The acquisition sees the creation of the 6th largest bank in the UK.
On Monday, in a development that witnesses the creation of the 6th biggest bank in Britain, CYBG, a mid-sized bank, has agreed to acquire Virgin Money for $2.26 billion (1.7 billion pound).
The all-share deal will now pose a challenge to the country’s top four lenders.
The deal sees Virgin Money’s shareholders receiving 1.2125 CYBG shares per Virgin Money share and they will hold around 38% of the combined group.
The deal creates Britain’s sixth largest bank, by asset,nearly double the size of its largest rival.
Incidentally, Richard Branson owns around 35 percent of Virgin Money.
The combined company will be led by CYBG’s CEO David Duffy and will see Virgin Money’s CEO, Jayne-Anne Ghadia, acting as a senior advisor for an unspecified period of time.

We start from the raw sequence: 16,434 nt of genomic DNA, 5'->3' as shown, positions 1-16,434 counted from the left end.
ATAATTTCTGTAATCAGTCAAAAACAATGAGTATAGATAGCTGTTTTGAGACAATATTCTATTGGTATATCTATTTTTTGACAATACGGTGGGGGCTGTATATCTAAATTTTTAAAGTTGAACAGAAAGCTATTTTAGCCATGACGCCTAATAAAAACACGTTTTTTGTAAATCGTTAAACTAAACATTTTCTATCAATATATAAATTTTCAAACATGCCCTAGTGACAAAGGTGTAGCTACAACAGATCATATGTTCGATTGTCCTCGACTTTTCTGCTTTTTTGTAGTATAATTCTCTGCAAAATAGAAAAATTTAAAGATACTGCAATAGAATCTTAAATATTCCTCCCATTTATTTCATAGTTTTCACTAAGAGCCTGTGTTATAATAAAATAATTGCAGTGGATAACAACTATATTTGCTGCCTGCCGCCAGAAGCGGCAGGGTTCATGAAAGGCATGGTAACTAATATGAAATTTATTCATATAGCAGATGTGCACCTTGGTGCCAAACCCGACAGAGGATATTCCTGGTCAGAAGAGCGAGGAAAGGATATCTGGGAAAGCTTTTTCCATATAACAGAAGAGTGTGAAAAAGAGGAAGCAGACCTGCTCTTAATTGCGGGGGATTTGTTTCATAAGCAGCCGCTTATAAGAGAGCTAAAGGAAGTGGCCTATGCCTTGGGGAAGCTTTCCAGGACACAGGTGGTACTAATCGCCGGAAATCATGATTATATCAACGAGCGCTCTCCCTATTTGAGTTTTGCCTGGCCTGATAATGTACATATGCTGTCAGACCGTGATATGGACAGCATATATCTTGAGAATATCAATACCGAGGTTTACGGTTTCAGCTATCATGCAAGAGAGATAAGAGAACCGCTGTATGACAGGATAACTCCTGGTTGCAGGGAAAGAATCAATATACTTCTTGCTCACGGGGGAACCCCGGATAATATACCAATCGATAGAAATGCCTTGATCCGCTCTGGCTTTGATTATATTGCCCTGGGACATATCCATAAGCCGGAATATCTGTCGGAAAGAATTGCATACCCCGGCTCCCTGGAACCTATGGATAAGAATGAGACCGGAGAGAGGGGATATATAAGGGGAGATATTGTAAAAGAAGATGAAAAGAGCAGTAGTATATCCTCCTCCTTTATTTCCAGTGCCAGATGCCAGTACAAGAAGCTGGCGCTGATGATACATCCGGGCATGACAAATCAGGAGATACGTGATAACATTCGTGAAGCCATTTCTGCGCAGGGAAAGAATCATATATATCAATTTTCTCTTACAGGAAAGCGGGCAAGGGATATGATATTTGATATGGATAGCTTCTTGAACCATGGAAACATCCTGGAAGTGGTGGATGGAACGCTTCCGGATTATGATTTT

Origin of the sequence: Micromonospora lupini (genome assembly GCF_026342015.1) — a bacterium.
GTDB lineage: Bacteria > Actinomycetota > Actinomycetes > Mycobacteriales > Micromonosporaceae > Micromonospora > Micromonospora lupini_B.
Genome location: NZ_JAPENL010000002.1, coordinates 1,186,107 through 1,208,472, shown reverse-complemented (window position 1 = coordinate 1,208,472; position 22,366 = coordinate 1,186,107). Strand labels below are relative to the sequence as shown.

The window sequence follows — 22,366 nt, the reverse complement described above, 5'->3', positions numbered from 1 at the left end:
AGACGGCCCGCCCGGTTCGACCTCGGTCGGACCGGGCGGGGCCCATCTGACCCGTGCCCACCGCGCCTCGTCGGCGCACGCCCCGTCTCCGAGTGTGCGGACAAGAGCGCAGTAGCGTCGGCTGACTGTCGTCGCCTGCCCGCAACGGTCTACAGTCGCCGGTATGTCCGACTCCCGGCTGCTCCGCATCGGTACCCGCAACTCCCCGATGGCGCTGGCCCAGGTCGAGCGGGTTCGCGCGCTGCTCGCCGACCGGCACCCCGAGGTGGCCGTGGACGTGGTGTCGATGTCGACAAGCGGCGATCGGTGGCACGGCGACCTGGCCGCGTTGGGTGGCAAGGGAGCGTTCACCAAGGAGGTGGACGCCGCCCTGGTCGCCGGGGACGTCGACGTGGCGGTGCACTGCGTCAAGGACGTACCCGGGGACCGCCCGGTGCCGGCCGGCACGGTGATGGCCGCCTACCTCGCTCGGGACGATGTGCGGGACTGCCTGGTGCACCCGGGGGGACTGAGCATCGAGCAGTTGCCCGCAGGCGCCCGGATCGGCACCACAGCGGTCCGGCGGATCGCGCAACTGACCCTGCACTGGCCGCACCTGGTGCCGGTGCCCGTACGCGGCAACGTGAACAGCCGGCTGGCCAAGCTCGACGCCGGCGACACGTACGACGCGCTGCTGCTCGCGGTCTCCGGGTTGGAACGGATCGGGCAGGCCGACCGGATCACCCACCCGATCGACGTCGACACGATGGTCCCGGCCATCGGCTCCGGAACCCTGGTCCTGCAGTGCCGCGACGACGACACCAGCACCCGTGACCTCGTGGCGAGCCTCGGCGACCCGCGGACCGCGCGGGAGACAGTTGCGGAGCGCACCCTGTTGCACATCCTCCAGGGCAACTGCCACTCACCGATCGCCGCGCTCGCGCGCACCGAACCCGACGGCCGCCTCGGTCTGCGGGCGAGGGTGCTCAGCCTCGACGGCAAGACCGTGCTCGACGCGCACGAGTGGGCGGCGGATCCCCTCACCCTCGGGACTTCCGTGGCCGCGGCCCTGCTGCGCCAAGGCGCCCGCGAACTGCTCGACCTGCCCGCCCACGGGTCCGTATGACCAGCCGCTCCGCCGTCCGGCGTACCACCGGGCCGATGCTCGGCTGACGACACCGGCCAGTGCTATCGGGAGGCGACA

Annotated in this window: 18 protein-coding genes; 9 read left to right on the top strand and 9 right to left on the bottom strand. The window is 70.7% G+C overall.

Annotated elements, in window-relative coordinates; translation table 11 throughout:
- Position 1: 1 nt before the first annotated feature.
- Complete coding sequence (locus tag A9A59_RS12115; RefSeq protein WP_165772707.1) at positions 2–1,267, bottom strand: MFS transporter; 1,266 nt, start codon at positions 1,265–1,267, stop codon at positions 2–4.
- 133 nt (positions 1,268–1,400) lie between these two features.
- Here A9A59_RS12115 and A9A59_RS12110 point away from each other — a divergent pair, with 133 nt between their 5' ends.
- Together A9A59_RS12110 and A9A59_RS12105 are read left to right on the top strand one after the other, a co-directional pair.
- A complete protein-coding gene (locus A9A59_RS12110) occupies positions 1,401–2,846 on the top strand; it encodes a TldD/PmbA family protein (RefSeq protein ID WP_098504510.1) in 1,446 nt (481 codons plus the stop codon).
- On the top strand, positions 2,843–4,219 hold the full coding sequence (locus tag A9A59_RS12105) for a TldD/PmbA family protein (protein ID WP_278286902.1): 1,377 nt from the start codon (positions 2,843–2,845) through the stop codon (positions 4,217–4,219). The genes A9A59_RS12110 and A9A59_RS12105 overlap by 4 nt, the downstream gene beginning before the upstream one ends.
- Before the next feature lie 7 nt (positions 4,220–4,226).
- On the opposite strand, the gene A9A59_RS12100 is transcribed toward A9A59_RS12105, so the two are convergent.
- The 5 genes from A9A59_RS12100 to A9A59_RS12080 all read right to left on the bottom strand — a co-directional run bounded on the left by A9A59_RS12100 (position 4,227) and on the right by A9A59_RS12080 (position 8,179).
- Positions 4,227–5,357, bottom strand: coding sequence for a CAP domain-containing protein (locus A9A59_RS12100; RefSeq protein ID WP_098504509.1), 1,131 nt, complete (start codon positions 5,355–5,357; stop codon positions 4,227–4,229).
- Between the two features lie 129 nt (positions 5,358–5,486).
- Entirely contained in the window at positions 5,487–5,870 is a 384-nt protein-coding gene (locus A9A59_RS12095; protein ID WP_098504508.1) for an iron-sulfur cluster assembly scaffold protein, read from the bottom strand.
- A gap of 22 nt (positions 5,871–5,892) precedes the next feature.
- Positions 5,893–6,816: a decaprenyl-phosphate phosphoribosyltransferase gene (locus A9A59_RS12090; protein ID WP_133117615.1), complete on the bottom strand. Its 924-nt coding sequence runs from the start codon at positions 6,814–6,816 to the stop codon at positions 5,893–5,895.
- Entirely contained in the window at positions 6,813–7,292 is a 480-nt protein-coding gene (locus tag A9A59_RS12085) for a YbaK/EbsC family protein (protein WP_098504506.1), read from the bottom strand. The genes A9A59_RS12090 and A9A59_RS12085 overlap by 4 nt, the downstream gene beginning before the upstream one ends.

“The combination of CYBG and Virgin Money will create the first true national competitor to the status quo in UK banking, offering a genuine alternative for consumers and small businesses,” said Duffy in a statement.
Despite its size, CYBG is likely to face a steep climb to the hill top dominated by Britain’s top four such as the Royal Bank of Scotland and the Lloyds Banking Group.
CYBG will pay a fixed royalty, starting at 12 million pounds in the first year and rising to 15 million pounds in the fourth, to keep the Virgin Money brand. Additional royalty could kick in the fourth or the fifth year, depending on whether CYBG’s turnover reaches a certain threshold.
Jim Pettigrew, CYBG’s chairman as well as Ian Smith, its finance director will retain their roles in the combined company.